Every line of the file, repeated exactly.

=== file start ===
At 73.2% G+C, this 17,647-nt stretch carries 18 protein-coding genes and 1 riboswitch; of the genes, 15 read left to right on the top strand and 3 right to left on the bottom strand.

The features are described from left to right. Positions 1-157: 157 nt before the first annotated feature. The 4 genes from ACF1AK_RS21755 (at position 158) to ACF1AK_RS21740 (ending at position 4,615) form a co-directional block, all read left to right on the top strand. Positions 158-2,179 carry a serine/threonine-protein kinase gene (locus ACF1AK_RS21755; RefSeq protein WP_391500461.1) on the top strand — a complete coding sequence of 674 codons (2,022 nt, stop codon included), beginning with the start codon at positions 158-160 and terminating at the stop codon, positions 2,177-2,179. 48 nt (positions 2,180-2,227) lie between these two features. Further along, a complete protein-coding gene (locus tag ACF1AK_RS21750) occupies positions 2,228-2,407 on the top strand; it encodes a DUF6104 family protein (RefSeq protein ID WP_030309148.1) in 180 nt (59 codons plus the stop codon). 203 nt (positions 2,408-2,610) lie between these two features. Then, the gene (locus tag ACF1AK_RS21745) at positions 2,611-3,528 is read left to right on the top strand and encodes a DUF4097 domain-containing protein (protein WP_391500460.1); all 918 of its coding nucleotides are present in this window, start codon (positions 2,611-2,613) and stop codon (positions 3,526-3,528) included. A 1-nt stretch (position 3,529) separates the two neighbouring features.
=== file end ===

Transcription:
At 73.2% G+C, this 17,647-nt stretch carries 18 protein-coding genes and 1 riboswitch; of the genes, 15 read left to right on the top strand and 3 right to left on the bottom strand.

The features are described from left to right. Positions 1-157: 157 nt before the first annotated feature. The 4 genes from ACF1AK_RS21755 (at position 158) to ACF1AK_RS21740 (ending at position 4,615) form a co-directional block, all read left to right on the top strand. Positions 158-2,179 carry a serine/threonine-protein kinase gene (locus ACF1AK_RS21755; RefSeq protein WP_391500461.1) on the top strand — a complete coding sequence of 674 codons (2,022 nt, stop codon included), beginning with the start codon at positions 158-160 and terminating at the stop codon, positions 2,177-2,179. 48 nt (positions 2,180-2,227) lie between these two features. Further along, a complete protein-coding gene (locus tag ACF1AK_RS21750) occupies positions 2,228-2,407 on the top strand; it encodes a DUF6104 family protein (RefSeq protein ID WP_030309148.1) in 180 nt (59 codons plus the stop codon). 203 nt (positions 2,408-2,610) lie between these two features. Then, the gene (locus tag ACF1AK_RS21745) at positions 2,611-3,528 is read left to right on the top strand and encodes a DUF4097 domain-containing protein (protein WP_391500460.1); all 918 of its coding nucleotides are present in this window, start codon (positions 2,611-2,613) and stop codon (positions 3,526-3,528) included. A 1-nt stretch (position 3,529) separates the two neighbouring features.